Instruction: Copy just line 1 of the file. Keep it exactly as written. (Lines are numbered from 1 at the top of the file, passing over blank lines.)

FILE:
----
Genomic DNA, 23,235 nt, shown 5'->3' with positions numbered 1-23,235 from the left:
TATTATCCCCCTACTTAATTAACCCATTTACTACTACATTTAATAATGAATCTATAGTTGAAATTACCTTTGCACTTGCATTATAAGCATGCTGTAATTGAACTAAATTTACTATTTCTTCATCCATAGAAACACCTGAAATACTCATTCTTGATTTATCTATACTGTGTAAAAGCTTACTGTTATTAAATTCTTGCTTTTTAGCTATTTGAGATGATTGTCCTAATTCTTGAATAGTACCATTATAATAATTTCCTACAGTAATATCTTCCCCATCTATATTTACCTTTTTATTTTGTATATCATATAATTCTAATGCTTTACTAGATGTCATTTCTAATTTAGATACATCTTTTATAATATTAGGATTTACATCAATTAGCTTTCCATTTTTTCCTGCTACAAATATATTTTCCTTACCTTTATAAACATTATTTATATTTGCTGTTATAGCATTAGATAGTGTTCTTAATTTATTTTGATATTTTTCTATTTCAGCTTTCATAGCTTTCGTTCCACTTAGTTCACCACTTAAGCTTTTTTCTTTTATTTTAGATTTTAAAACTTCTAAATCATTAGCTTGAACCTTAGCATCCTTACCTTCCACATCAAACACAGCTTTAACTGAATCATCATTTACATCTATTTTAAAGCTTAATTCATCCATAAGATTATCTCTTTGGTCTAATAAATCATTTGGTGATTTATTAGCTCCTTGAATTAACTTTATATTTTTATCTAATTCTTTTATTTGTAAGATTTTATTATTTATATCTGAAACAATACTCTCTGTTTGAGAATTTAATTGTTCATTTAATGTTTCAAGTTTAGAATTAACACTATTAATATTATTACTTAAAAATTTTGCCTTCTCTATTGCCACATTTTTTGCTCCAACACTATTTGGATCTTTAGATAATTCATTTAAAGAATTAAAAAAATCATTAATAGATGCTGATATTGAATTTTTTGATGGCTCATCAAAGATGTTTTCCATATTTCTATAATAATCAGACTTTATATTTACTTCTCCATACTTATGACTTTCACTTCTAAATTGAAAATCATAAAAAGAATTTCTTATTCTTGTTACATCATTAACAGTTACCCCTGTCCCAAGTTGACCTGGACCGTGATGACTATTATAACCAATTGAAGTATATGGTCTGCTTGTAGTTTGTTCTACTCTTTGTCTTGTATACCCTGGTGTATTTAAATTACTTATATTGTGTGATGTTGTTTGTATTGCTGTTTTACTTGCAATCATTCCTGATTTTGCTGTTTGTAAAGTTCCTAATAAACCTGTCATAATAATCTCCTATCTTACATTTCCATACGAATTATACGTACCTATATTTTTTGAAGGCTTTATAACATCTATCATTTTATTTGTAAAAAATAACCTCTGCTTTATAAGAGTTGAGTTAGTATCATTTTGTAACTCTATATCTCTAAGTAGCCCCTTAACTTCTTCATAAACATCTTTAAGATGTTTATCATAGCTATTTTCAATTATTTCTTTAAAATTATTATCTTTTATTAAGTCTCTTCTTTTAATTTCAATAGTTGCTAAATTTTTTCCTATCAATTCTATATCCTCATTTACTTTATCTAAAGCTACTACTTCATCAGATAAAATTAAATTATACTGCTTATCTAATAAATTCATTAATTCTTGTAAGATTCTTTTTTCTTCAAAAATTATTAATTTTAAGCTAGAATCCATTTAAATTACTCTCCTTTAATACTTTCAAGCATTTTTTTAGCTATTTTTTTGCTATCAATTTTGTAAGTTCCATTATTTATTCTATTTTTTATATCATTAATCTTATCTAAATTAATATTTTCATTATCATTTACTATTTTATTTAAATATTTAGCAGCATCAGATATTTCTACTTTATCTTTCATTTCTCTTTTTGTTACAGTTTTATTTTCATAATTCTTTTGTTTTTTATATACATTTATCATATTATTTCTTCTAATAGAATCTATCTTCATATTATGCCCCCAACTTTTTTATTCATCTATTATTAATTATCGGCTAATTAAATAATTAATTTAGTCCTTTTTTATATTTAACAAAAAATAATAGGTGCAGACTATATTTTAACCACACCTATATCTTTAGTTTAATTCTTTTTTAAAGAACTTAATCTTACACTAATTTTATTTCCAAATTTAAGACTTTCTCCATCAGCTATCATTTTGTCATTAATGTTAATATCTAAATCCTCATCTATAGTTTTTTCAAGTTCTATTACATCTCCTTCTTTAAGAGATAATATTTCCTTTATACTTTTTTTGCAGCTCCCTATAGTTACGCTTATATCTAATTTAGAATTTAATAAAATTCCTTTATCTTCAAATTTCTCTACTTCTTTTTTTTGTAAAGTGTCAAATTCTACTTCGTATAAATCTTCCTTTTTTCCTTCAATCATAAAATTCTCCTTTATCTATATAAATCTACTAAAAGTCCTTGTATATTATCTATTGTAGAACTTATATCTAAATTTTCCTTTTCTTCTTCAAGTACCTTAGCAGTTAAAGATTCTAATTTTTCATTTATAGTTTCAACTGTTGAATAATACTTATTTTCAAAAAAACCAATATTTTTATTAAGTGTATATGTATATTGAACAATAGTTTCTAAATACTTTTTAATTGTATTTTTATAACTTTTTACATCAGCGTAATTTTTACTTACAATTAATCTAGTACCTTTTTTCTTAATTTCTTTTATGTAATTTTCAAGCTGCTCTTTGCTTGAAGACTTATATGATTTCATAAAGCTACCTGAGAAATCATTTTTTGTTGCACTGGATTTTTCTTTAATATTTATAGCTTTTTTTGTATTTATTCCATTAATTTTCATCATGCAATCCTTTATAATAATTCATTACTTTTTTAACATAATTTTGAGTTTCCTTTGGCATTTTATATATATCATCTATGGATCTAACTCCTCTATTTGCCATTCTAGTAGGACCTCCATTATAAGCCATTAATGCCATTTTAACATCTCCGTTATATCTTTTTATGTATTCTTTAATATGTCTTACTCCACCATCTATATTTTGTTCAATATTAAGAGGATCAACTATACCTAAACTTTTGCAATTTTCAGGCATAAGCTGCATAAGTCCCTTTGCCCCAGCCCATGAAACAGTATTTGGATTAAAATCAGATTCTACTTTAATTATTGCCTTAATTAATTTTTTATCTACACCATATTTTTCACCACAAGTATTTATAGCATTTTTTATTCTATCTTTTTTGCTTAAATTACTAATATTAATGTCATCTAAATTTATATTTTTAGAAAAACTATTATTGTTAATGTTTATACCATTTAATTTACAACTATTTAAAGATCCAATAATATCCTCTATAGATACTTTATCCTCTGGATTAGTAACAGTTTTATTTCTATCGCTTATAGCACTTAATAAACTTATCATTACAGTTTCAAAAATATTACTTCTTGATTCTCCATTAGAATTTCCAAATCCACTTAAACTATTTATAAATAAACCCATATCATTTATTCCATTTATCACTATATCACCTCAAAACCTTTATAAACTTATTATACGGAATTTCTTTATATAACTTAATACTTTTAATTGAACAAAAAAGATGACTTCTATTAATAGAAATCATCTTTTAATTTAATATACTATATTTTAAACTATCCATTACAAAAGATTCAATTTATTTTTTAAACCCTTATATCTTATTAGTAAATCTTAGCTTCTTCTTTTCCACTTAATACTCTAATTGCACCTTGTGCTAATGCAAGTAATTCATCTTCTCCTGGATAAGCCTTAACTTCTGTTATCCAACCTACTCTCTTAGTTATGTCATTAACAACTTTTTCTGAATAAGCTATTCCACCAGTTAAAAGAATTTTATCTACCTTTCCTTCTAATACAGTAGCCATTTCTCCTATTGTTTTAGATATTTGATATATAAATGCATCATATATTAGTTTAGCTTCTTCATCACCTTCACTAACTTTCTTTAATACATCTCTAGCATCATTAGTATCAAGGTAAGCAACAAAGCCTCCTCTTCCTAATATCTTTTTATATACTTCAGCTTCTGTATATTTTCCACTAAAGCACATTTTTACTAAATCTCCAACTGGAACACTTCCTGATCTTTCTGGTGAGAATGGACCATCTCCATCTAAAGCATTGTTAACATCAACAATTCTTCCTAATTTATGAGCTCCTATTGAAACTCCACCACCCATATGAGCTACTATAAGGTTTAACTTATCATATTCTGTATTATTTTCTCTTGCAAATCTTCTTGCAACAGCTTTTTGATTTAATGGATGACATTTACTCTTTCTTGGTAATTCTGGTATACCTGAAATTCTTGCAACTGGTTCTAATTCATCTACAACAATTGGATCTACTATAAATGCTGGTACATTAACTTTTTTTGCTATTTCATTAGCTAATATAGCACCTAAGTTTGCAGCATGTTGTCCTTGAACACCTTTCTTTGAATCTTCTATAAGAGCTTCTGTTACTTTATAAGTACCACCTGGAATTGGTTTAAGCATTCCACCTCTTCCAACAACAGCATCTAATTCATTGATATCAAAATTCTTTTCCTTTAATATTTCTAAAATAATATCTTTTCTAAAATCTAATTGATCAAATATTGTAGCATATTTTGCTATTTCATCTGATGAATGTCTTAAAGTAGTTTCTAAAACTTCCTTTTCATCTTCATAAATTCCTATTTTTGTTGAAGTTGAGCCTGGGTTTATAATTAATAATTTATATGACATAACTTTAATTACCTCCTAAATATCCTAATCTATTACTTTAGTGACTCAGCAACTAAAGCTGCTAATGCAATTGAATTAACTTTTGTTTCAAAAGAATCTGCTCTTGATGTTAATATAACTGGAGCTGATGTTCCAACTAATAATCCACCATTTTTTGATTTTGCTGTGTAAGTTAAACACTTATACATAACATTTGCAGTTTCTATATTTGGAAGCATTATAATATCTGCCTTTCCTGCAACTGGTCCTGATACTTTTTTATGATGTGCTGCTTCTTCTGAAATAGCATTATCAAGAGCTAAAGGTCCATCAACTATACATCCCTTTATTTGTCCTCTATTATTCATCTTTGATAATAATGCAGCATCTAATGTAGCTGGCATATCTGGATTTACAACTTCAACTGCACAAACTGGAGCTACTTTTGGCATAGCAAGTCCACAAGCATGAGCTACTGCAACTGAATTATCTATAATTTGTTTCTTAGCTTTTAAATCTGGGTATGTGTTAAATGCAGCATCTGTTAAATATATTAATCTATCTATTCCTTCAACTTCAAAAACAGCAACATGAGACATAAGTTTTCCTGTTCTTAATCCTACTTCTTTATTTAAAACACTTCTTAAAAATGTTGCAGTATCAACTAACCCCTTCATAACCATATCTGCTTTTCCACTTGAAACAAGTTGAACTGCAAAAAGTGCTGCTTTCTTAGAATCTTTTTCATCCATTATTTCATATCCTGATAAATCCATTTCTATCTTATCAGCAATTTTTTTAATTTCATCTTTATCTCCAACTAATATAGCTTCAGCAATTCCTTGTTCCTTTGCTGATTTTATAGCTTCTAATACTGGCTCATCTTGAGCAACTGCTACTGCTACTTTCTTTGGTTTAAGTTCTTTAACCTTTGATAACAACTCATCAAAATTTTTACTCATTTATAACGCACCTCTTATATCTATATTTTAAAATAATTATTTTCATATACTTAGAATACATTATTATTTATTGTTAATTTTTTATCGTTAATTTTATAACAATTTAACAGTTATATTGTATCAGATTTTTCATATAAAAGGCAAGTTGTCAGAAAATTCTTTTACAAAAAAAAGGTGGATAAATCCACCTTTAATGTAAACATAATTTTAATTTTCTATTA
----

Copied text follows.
Genomic DNA, 23,235 nt, shown 5'->3' with positions numbered 1-23,235 from the left: